Detroit — It looked from the beginning like Tigers left-hander Kyle Lobstein was doomed.
Much like his first start in Cleveland last week, he didn't appear to have his best stuff early on Tuesday. He's not a hard-thrower on his best day, but his four-seam fastball was topping out at 85 mph.
"It's usually low at the beginning of the year," said Lobstein, whose fastball would touch 90 at the end of last season. "Typically I throw a little slower than I will as the season progresses. That's a little unorthodox because pitchers usually start slowing down as the season goes on.
"I am not worried about it, as long as I have that difference in speeds in all my pitches. That is what gets guys out."
Well, that wasn't happening early on, either. His change-up, off an 85 mph fastball, was 79 mph. His sinker was clocked at 85, his cutter at 82. Not much variation.
And on top of that, he was falling behind hitters.
It didn't help much that it was cold and wet and the wind was blowing out to left field.
"It's not something you can practice for or prepare for when you get rain and weather like that," he said. "In the end you just have to try and work through it. The hitters are dealing with it, too."
Impressively, he did work through it. He not only survived a rough start, but by the sixth inning he was flourishing.
"He battled the whole time," manager Brad Ausmus said. "He had trouble throwing strikes and getting ahead of the hitters. But he got better as the he went on. He did a nice job for us, ultimately."
Four of the first eight Yankees he faced reached base. But the only tangible damage was done by Mark Teixeira in the first inning. He slapped a high slider into the right field corner, scoring Brett Gardner from first.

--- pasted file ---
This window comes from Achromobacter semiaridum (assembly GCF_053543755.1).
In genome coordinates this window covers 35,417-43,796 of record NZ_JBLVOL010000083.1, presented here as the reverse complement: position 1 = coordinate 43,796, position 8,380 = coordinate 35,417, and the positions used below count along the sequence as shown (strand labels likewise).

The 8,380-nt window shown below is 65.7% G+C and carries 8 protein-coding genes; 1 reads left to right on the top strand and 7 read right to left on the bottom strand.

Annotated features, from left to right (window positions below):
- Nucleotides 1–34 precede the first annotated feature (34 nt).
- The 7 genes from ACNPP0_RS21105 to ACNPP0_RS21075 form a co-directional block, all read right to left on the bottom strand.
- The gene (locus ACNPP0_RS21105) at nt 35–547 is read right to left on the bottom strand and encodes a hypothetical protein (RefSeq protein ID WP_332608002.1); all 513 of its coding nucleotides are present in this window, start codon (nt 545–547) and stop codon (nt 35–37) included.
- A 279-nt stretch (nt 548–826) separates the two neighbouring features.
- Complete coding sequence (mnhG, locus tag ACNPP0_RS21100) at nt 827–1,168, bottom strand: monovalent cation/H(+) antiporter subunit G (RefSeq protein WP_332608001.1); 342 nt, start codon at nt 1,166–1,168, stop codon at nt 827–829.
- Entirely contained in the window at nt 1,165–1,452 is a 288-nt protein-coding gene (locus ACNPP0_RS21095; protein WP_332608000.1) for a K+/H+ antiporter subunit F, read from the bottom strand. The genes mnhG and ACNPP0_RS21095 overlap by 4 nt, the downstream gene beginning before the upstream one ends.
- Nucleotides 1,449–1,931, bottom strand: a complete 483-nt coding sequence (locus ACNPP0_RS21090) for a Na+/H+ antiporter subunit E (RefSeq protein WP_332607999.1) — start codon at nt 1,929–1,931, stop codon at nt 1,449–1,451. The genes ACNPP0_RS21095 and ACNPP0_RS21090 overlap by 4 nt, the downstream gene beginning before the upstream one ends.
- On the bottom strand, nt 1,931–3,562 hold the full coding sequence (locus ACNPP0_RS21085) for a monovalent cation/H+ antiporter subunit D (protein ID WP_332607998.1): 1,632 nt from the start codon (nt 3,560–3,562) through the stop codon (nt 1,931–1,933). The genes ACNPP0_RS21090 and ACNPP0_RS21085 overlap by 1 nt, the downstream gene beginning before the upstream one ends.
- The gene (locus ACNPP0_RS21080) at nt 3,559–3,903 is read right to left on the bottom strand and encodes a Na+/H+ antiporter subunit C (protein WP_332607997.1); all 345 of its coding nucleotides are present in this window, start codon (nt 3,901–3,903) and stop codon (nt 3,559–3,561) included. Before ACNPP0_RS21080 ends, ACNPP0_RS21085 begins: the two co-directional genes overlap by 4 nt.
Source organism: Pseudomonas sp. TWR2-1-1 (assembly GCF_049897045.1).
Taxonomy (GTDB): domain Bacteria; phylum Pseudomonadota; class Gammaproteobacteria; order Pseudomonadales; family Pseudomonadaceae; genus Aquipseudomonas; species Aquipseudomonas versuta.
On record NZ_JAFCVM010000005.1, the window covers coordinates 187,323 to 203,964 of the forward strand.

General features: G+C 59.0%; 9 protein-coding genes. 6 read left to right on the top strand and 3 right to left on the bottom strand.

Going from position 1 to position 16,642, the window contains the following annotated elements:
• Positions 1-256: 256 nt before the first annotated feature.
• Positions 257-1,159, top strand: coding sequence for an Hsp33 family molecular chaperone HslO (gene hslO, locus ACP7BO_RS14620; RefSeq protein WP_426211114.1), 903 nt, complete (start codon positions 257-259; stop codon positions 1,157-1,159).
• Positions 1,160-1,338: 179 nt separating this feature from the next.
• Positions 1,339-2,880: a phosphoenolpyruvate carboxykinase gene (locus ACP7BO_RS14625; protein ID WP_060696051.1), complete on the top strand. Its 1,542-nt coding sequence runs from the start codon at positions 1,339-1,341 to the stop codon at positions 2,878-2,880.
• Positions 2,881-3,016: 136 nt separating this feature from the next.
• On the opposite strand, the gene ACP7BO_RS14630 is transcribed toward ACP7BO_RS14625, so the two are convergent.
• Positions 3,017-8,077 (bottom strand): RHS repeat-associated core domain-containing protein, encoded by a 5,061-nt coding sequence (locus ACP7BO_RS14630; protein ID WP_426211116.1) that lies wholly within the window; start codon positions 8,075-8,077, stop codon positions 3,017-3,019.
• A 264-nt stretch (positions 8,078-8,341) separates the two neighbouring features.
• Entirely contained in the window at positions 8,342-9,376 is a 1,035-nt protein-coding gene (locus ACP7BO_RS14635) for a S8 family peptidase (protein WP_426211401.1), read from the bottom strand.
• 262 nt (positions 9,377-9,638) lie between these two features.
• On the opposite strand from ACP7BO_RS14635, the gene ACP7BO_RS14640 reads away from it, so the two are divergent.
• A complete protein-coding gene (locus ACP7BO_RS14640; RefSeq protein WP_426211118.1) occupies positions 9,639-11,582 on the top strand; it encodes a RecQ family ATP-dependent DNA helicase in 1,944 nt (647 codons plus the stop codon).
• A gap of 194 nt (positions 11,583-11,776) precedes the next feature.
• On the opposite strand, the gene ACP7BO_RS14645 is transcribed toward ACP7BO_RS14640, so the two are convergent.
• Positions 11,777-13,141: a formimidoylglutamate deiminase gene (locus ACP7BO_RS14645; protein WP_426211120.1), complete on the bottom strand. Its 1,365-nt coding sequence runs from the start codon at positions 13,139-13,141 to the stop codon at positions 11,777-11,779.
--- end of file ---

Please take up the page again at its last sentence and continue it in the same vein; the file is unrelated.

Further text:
Lobstein put two runners on in the second but wriggled out of trouble. From the third inning on, though, he started to mix in a curveball and find some rhythm with his sinker and change-up.
"I was able to drop the curve in there early in the count to give them another look," he said. "I used it late in the count, too. They have to respect it if I throw it for strikes."
He retired 12 of 15 batters from second through the sixth. He allowed only a single to Chris Young and two walks in that span. He got double play grounders in the fourth and sixth.
Lobstein wound up spinning gold out of straw.
"He had issues all game," catcher Alex Avila said. "Lobstein, for whatever reason, it takes an inning or so to get into a groove. I thought he threw the ball great today. With Lobstein facing a tough lineup, you couldn't ask for more than six innings and one run."
Lobstein is getting starts in place of injured Justin Verlander. He is scheduled to pitch again against Cleveland on Sunday.
"Whenever I get the opportunity I'm going to try and take," he said. "Obviously there's a lot of unknowns in this game. All you can do is try and take advantage of any opportunity you have."